Dellabee and Me

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Good Intentions

I get a little cuckoo when I stay at home with my kids for too many consecutive days.  Usually by day 2 of breakfast eaten on the couch while the kids zone out to the Disney channel and I disappear into the internet, the nagging “you need to DO something” voice starts playing in my brain.

I don’t know why, though, because usually the kids are perfectly content and so am I.  It’s the guilt that makes me do it.  Guilt is like my silent partner in this parenthood project.  Always there, guiding my actions with a dirty look or a smirk but never a word. I hate guilt, that bitch. 

So last week I decided that we would begin DOING more things away from home.  We went to a park. It was fun, but hot.  We went shopping. That always ends badly, my children seem to become inmates on the lose when they are in large spaces with flourescent lighting.  We went out to lunch.  We went to the farm stand.

I did a little internet research on one of the staying-home sloth days and decided to bring the kids into “the city”.  Guided by the GPS, we spent the morning at the Nature Museum. We endured a too-long, non-compelling puppet show.  We looked at animals, plants, bugs.  The kids played in various play areas.  I let them choose an item to buy from the giftshop.  We ate the lunch I brought with us outside and then did the little trail behind the museum.  The kids, who had been semi-interested in most of the exhibits, came to life when they realized that the trail was made of pea gravel.  Yep, the kids became very excited about dragging their fingers through it, stacking rocks on top of each other, and collecting various things from the brush to leave in piles on the trail for the animals to find and eat.

DSC03247

It was, in truth, a nice but boring way to spend 1/2 the day.  So I decided to up the tantrum odds by bringing the kids to the $2 movie theater to see Monsters vs. Aliens. 

As soon as we entered the cinema building, both kids bee-lined the candy display that was set down low just for them.  After the 45th request for candy while we were in line for popcorn, I sent the oldest off an a timeout.  In the meantime, I paid $3.50 for a bag of popcorn that was as big as a brown lunch sack, and $4 for the only non-caffeinated beverage they had, Sprite.  Yes, I spent more money on snacks than I did on movie tickets.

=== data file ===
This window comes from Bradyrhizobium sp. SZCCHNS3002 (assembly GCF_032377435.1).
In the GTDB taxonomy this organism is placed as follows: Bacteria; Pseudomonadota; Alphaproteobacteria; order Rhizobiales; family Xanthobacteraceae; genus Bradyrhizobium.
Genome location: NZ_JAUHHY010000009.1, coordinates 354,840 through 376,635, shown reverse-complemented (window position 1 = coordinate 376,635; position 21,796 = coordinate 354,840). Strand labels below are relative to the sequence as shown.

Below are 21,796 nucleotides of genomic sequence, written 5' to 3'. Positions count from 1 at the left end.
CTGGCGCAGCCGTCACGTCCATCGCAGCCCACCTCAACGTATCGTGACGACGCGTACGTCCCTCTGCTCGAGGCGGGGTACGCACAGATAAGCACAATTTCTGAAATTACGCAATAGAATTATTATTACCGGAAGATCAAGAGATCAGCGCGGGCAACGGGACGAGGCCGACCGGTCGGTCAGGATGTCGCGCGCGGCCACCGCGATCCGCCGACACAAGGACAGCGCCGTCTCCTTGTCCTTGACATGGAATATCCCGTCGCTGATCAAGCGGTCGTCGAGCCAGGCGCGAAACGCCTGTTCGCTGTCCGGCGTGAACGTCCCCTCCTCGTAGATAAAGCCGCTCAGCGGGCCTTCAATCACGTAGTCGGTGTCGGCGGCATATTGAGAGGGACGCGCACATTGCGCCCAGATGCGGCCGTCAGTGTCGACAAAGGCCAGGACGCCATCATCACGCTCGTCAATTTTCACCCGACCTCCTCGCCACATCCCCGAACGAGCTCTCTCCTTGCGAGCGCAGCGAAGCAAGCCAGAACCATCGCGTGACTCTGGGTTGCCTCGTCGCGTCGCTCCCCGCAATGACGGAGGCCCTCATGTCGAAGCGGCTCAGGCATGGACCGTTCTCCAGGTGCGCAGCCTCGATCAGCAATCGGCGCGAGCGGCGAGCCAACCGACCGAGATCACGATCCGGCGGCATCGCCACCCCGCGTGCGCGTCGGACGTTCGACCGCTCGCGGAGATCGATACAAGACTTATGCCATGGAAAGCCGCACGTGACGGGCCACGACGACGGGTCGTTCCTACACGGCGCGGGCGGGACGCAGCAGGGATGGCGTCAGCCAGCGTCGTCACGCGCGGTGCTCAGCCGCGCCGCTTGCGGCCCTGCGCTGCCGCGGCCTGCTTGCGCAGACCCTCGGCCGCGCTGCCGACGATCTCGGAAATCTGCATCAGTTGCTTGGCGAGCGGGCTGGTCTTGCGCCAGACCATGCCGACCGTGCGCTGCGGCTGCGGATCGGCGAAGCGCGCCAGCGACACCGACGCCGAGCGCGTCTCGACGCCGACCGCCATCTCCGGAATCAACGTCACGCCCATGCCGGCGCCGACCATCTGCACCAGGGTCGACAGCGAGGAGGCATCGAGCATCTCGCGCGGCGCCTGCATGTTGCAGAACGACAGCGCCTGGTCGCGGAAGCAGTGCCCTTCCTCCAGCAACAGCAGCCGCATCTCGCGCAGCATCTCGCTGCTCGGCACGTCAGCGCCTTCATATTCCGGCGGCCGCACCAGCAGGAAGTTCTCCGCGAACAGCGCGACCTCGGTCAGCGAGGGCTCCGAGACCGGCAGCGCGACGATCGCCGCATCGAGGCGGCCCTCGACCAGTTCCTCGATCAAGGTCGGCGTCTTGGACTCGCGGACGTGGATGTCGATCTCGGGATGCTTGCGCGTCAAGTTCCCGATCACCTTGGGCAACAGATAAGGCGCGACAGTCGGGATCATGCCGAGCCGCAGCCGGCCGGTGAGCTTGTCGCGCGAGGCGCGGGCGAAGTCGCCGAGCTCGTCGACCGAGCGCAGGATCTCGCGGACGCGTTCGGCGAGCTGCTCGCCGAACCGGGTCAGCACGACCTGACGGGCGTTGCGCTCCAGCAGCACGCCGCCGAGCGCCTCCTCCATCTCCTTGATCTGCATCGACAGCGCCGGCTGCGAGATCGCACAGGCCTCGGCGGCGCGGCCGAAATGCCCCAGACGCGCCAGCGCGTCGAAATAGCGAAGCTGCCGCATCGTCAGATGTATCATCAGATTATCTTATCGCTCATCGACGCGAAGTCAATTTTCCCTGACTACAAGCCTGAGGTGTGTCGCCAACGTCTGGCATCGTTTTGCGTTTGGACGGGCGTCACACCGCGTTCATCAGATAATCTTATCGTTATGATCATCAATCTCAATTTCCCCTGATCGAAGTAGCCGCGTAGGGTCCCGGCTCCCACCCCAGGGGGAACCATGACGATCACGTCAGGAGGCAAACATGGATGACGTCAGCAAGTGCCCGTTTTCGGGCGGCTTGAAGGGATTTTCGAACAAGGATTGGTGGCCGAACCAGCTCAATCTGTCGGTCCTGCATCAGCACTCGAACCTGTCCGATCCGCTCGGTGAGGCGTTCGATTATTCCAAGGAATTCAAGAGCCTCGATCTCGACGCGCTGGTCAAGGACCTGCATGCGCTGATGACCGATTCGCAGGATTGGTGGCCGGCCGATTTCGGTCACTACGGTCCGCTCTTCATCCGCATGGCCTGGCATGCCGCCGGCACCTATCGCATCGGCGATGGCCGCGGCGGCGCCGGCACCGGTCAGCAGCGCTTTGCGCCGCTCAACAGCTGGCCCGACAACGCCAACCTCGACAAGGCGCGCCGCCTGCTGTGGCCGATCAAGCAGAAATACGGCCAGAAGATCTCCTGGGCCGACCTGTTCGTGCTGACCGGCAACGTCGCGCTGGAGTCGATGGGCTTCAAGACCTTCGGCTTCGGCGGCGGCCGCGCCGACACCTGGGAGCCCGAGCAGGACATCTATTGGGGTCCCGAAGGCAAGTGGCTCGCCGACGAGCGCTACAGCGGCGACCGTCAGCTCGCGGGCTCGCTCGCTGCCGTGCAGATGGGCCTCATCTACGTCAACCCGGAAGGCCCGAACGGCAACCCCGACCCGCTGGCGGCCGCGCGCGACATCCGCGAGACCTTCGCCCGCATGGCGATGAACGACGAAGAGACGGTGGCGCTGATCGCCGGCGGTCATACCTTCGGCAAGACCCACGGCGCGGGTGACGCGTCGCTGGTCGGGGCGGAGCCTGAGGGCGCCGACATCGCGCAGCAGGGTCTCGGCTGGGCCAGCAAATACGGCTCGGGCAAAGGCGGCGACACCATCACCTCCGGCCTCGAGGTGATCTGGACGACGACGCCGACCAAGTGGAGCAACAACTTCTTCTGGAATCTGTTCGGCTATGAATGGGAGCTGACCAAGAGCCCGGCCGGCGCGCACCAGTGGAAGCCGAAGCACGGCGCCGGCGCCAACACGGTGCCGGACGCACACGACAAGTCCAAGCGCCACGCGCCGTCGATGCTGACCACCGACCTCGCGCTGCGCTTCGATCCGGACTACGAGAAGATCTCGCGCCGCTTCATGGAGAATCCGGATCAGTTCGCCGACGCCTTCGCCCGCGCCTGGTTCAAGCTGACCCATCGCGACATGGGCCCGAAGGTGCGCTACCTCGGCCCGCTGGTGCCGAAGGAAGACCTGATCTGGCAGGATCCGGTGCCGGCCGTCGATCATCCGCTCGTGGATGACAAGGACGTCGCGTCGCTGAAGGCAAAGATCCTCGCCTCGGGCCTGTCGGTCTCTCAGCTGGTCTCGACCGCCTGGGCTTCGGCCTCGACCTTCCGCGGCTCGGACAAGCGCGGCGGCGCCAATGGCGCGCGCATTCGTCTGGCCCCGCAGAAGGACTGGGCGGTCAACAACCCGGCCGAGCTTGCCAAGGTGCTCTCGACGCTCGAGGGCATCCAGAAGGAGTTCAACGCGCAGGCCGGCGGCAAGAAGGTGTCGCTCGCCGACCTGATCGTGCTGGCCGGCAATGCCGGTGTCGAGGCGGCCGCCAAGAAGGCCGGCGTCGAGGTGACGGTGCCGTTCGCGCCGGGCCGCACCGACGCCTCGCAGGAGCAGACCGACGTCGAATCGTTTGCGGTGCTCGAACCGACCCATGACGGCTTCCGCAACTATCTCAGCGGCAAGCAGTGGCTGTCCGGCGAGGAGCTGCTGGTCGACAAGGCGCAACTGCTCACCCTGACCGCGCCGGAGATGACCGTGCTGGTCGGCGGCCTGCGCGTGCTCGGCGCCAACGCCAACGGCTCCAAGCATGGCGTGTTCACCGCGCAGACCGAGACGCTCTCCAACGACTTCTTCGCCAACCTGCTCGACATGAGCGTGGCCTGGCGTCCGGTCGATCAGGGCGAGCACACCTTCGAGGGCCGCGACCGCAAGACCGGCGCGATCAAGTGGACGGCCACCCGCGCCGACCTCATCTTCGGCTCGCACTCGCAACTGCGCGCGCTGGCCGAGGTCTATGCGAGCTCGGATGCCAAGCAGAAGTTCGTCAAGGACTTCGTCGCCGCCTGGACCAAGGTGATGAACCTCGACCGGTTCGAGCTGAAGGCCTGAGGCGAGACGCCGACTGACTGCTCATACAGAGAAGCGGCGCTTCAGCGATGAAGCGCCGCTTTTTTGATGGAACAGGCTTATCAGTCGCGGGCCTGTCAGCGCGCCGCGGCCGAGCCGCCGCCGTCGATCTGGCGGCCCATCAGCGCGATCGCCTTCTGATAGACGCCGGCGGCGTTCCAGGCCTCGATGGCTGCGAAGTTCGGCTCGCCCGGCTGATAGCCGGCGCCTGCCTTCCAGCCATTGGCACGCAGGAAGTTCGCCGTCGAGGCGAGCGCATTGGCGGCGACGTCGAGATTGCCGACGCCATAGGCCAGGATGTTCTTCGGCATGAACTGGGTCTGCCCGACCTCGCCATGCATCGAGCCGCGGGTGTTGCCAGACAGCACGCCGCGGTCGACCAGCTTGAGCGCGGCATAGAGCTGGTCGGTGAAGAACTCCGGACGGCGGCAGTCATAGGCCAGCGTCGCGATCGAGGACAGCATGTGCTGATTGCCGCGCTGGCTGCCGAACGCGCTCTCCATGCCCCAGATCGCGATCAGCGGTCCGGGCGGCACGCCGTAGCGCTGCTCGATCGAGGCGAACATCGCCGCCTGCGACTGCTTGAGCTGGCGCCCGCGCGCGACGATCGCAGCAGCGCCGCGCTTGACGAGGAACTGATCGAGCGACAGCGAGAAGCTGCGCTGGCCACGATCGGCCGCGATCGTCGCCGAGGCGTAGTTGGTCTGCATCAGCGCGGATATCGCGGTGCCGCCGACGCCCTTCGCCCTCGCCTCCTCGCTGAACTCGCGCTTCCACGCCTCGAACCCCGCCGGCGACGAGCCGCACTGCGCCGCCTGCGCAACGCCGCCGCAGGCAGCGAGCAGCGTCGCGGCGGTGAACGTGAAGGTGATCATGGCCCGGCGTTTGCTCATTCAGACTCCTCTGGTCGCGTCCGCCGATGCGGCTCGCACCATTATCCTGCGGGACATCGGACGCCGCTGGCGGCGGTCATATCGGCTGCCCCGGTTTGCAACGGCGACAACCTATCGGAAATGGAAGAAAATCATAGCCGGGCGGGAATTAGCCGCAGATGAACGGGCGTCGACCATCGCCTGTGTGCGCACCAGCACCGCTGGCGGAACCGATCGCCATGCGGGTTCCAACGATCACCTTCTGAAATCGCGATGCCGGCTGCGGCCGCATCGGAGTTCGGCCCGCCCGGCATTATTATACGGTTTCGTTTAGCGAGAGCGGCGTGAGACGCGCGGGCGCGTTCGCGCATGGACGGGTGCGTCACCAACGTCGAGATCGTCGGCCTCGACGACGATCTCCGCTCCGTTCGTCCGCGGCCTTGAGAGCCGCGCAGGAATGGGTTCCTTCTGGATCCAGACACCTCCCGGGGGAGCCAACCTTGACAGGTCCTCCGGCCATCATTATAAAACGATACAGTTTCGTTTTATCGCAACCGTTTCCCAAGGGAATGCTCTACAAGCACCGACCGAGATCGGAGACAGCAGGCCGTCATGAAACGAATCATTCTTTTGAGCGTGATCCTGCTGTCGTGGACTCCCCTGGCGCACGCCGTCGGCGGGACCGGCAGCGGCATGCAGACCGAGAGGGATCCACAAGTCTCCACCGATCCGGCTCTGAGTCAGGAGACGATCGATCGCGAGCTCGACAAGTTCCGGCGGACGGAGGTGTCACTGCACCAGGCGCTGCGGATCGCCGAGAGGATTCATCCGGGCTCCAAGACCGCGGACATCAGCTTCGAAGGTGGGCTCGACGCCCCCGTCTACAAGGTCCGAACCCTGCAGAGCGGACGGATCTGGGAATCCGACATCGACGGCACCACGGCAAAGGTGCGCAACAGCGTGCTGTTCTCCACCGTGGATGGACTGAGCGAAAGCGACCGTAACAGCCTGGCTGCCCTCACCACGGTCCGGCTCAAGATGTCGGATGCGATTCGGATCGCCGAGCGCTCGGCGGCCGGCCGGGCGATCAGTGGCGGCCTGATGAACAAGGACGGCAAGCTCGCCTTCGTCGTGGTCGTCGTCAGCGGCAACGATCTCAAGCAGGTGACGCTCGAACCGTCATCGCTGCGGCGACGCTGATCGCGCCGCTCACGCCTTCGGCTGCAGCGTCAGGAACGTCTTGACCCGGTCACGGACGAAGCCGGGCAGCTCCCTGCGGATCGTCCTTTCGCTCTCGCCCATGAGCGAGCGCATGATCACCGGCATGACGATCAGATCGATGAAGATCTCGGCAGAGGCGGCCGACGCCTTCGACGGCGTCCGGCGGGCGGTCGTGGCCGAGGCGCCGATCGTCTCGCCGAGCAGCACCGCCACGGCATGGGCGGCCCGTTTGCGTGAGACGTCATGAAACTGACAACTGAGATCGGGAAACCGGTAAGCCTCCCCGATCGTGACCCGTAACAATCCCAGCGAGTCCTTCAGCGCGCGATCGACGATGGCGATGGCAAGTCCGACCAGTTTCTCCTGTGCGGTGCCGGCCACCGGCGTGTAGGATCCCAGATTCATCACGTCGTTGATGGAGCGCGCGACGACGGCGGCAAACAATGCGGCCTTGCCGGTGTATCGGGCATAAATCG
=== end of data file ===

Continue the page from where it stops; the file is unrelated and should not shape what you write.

As we walked to the theater, I grabbed one of those seat-inserts that allow very small kids to sit in the seats instead of being swallowed by the spring action.  I asked my son to carry the tiny bag of popcorn. He did. Until we chose our seats in the dark theater, then he just sort of dropped the bag and $3.50 worth of popcorn went all over the floor. (ok, all over is an exaggeration since there really maybe 25 pieces of popcorn in that bag, but still)  I was so angry about this, irrationally so, because I had spent $3.50 on nothing.  Mind you, that was almost 2 tickets to this theater.

That left the soda, which the 2.5 year old kept muckling onto like a fiend.  She kept the straw in her mouth nursing the soda from the cup for about 10 minutes before it suddenly occurred to me that the penance to be paid for the 10 minutes of peace would be the eventual round of non-stop trips to the toilet.  Hooray for potty training, but boo for tiny bladders.

The amazing gravel path behind the nature center

It wasn’t until today that I finally realized what must be obvious to you, the reader: the kids are thrilled by things that I do not find exciting.  This is a big deal to me because it’s the first time I’ve really registered that my kids are not ME, they have interests beyond what I choose for them – or what I present to them.  Today we went to a drive-thru animal park.  We were able to feed all sorts of animals from the comfort of our vehicle.  When we finished the drive, we parked and wandered through the petting zoo.  The husband and I thought it was all very, very cool.  But we are animal lovers.

The kids, however, were ecstatic that they were able to move around inside the van without being confined to their carseats.  The deer and llamas and emus sticking their heads in the windows to eat from our hands were merely a distraction from the thrill of intra-vehicular mobility.  At the petting zoo, the kids were drawn to the dirt and gravel covering the grounds.  While we were pointing out the lemurs and the gigantic koi, my son – the bug lover – exclaimed “look at the butterflies!!”

Standing up in the van

Lesson learned.  Next week  I think we might go bug hunting in the backyard, but only after we watch Noggin for a while. 

The irresistable dirt

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